Ad Rates and Ratings: What Did We Learn This Season About The Research?

Regular visitors of The TV Ratings Guide would have heard of my mini-study on the correlation between ad rates and ratings by now. Seeing that the approximate ad rates for shows are available online for free, I figured that there must be something that I could do with them. I've calculated based on the ad rate a potential C3 number that a show would need to clear in order to meet expectations according to its ad rate in relation to that of the others on the network. For more of a refresher of my research, you can scroll over to the menu and click on any of the ABC, CBS, FOX, or NBC tabs.

I have a working hypothesis that if a long-running bubble show doesn't cross that threshold and meet its "expectation", it has a higher chance of being canceled. In fact, my research here would actually explain the renewal of Bones and the cancelations of Castle and Nashville. Take a look:

A18-49 rating when renewed: 1.14
C3 expectation according to my research: 1.06

A18-49 rating: 1.09
C3 expectation according to my research: 1.57

A18-49 rating: 0.94
C3 expectation according to my research: 1.24

It may also explain the renewal of Grimm. Take a look:
A18-49 rating when renewed: 0.92
C3 expectation according to my research: 1.04 (see explanation below for why a 0.92 A18-49 rating most likely means at least a 1.04 in C3)

It may even explain Sleepy Hollow's renewal. While disappointing on Thursday, Sleepy Hollow retained a good portion of its audience on Friday and cleared that 0.65 C3 number that it would need if the ad rates set were completely correlated with the ratings. The formula, unfortunately, does not predict the cancelations of Undateable and The Mysteries of Laura, though it does predict the cancelation of The Good Wife and renewals of the CBS Friday 9-11pm duo. It may or may not explain iZombie's renewal, which at the time had an A18-49 number about 0.15 away from the C3 "expectation number". So it basically depends on how much it rose in C3, though then again I have a theory that The CW is simply in the business of getting all their shows to 70 episodes regardless of ratings. In the case of Undateable and Laura, the #1 explanation I can think of is that the ad rates were so low that even reaching that threshold wouldn't be enough for it to be seen as enough of a moneymaker for NBC. So far, these two are the exceptions.

Also, remember that C3 numbers are higher than A18-49 numbers. Very few C3 ratings are available to the public, but judging by premiere week, most shows will rise about a tenth or two. It's not that much of a stretch to say that Grimm, with a 0.92 A18-49 rating, cleared the 1.04 C3 rating threshold. However, it more than likely was not enough for Castle or Nashville to cross that threshold. I will admit that media coverage and the general consensus that they would be renewed was part of my equation in making Castle and Nashville likely renewals; but if I had taken a chance and stuck by this little research of mine, I would have had two correct predictions. Ditto with Bones.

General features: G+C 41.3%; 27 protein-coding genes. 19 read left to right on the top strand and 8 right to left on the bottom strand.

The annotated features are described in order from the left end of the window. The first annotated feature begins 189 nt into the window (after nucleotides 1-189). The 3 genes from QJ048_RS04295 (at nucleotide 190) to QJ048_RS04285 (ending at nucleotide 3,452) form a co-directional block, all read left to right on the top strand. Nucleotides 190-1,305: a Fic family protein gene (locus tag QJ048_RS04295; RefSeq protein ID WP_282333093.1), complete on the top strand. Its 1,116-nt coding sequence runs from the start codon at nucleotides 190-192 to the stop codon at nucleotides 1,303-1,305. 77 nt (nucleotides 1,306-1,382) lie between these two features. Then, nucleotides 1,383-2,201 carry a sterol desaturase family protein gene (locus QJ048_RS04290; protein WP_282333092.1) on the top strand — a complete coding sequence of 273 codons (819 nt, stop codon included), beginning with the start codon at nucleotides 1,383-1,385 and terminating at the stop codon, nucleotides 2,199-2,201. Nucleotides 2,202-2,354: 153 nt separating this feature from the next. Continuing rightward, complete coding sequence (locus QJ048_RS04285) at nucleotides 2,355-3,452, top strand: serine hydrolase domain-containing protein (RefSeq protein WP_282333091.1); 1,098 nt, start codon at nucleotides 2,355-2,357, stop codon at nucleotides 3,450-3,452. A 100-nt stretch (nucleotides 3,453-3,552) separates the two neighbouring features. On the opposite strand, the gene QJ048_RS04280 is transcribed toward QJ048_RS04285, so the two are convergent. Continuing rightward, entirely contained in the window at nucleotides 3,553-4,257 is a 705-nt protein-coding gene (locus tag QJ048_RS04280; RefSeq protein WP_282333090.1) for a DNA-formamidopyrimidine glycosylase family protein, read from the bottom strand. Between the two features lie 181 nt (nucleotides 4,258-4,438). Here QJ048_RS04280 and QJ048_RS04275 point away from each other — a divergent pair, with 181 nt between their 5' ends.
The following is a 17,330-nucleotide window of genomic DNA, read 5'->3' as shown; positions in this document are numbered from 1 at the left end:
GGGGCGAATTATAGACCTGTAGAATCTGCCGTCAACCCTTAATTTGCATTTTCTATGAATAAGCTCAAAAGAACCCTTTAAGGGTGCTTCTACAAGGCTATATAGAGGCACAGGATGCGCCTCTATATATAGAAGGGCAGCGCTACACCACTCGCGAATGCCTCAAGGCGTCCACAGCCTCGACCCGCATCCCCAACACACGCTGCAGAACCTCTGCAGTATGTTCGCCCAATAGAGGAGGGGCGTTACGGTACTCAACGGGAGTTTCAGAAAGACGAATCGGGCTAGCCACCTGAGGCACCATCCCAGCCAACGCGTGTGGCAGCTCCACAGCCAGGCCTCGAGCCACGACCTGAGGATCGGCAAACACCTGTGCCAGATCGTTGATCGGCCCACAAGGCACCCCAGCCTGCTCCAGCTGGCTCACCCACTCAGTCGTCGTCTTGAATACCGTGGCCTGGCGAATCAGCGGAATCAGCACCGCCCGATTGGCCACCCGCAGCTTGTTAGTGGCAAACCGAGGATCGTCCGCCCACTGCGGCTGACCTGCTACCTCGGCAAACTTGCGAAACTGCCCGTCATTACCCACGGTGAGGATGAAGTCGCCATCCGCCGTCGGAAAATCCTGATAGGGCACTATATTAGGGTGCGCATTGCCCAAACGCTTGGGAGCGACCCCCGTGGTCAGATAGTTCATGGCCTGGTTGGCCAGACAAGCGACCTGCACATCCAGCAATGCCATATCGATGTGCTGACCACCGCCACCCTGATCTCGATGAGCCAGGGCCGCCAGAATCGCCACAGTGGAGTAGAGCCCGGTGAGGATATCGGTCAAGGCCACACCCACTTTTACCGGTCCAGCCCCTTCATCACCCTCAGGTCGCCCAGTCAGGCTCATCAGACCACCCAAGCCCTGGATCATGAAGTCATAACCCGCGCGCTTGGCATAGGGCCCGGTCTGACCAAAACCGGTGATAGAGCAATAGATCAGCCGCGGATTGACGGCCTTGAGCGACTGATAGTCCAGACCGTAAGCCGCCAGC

Freshmen Shows and Hits
Don't expect to use the freshmen show advertising rates for anything other than entertainment purposes. For example, The Catch was renewed even though its supposed threshold was over a 2.0. In ABC's defense, they had no real way of knowing what they should expect out of the show. Also, if a show isn't seen to be in danger of cancelation for any reason (i.e. SHIELD, Scandal, etc), this does not apply. Maybe advertisers were disappointed, but it wouldn't be canceled just because of that. This works best for shows that have low ratings but aren't going to be saved for a reason like being a season away from syndication, making $3 million/episode in syndication (looking at you Elementary), or something else of that sort.

Of course, L+SD ratings aren't everything these days, but they do still tell a lot. Could it be coincidence? Maybe. But as shown in past articles, it's pretty darn accurate with the shows I tested it on. If you recall, I used the research on Chuck, Parenthood, Parks and Recreation, Private Practice, 30 Rock, and Revenge, to see if the troubled veterans would squeak out another season. It nailed every prediction except for the final season renewal of 30 Rock. But who knows, maybe awards and critical recognition were too much for NBC to truly consider the show to be in danger of cancelation in its penultimate season.

To conclude, I think more research is needed, but I definitely think I am on to something. As long as you know when to consider a show a true bubble show (as opposed to one obviously staying alive for extraneous reasons), this research could truly be telling.